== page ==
Recovered Sam Coltherd grateful for hydro treatment now he’s back on Captain Redbeard

Sam Coltherd has been passed fit to ride Captain Redbeard in today's Peter Marsh Chase at Haydock.
Sam Coltherd has been passed fit to ride Captain Redbeard in today's Peter Marsh Chase at Haydock.
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THERE is no greater motivation for an injured jump jockey than the prospect of being reunited with a Grand National horse and Sam Coltherd is no exception.

A week ago he could barely stand up in his riding irons days after aggravating an old ankle injury in a heavy fall at Ayr. Now he feels like he can walk on water.

Captain Redbeard and Sam Coltherd return to Haydock where they won the Tommy Whittle Chase in December 2017.

Captain Redbeard and Sam Coltherd return to Haydock where they won the Tommy Whittle Chase in December 2017.

It is, he says, down to the state-of-the-art hydro pool at Jack Berry House, the Injured Jockeys Fund rehabilitation centre in Malton, where he has been treated.

One For Arthur assignment eased by Valtor withdrawal

And he has been passed fit to ride his father Stuart’s horse Captain Redbeard in the feature Peter Marsh Chase at Haydock provided the track passes a 7.30am inspection.

Captain Redbeard, a seventh-fence casualty in the 2018 National, has been placed in all six starts at Haydock and a solid performance today will confirm his place in this April’s Aintree spectacular.

I thought I was quite strong, but I did a wee fitness test and there’s a lot of further improvement to be had. Unless you’re riding regularly, and having to shove the bad horses for three miles, you’re not going to get the results unless you work on your fitness too.

Sam Coltherd

But Coltherd, 20, is simply relieved to be able to ride Captain Redbeard, his own standard-bearer, in a Haydock race that also features 2017 National hero One For Arthur, whose own jockey Derek Fox will always be eternally grateful for Jack Berry House’s expertise before his own career-defining win.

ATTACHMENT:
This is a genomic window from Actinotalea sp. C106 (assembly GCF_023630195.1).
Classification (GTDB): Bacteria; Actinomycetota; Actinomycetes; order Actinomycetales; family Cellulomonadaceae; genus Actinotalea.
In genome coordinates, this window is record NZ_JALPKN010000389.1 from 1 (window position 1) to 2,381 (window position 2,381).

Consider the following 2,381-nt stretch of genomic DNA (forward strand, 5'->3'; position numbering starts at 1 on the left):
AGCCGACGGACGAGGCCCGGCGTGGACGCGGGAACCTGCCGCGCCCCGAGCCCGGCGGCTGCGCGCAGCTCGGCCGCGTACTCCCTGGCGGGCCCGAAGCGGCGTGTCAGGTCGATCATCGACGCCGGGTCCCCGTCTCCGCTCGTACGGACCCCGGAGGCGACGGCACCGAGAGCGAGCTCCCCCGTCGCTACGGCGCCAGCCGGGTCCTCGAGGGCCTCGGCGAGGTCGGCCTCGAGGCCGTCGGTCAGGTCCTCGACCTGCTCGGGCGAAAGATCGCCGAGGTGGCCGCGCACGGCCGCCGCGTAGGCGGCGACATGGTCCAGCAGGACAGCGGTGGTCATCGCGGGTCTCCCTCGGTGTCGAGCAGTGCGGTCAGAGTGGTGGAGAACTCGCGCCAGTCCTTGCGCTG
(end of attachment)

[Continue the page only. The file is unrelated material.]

“If it wasn’t for the team at Jack Berry House, I wouldn’t be riding this weekend. They are a great team and I can’t thank them enough,” Coltherd told The Yorkshire Post.

“I got there on Monday morning. I got a bit of physio. I have been in the gym and I’ve been in the hydro-pool, which has been just brilliant. It’s weird. It just takes your pressure and weight off your whole body.

“You feel like a different person as you walk through the water as they build up the power of the jets. You can do everything a lot easier while building up your muscles and ligaments.”

Coltherd – and the aforementioned Fox – are not alone in benefiting from this cutting-edge facility. North Yorkshire jockey Henry Brooke used it to get fit after a life-threatening fall in October 2016.

Champion apprentice Jason Watson is using a similar pool at Oaksey House, the IJF facility in Lambourn, as he recovers from neck injuries as it means he can exercise while in his brace.

“If I had to stay on my arse at home all week, I wouldn’t be fit,” conceded Coltherd. “I thought I was quite strong, but I did a wee fitness test and there’s a lot of further improvement to be had.

“Unless you’re riding regularly, and having to shove the bad horses for three miles, you’re not going to get the results unless you work on your fitness too. It’s up to us, as jockeys, to take more responsibility, and unless you put in the effort away from the track as well you won’t get the results you want.”

The likeable Coltherd hails from the Scottish Borders where his father is a sheep farmer when not training racehorses such as Captain Redbeard, who won the 2017 Tommy Whittle Chase at Haydock before finishing runner-up to The Dutchman in last year’s Peter Marsh Chase.

He divides his time between Scotland and West Yorkshire where he is a conditional rider at the High Eldwick stables of Sue and Harvey Smith, who saddle their yard’s faithful old servant Wakanda in today’s test.

Coltherd praises the influence of the trainers, stable jockey Danny Cook, agent Bruce Jeffrey and sponsor Harbro for helping his career so he can ride horses as good as Captain Redbeard in major races.

He attributes the horse’s disappointing run in last December’s Grand Sefton Chase over the National fences to a hard race a fortnight earlier when Captain Redbeard was third to the Smith-trained Vintage Clouds.

Coltherd is also motivated by the crushing disappointment of being unseated from Captain Redbeard in last year’s National.

“Devastated, absolutely devastated,” he said. “I just wanted the race to stop and press rewind for 20 seconds and do it all again. From such a high just being there to such a low – all within a second. Fingers crossed we can get back there. As long as we put in a good performance on Saturday, and if he (Captain Redbeard) reproduces his Haydock form we should be there or thereabouts.”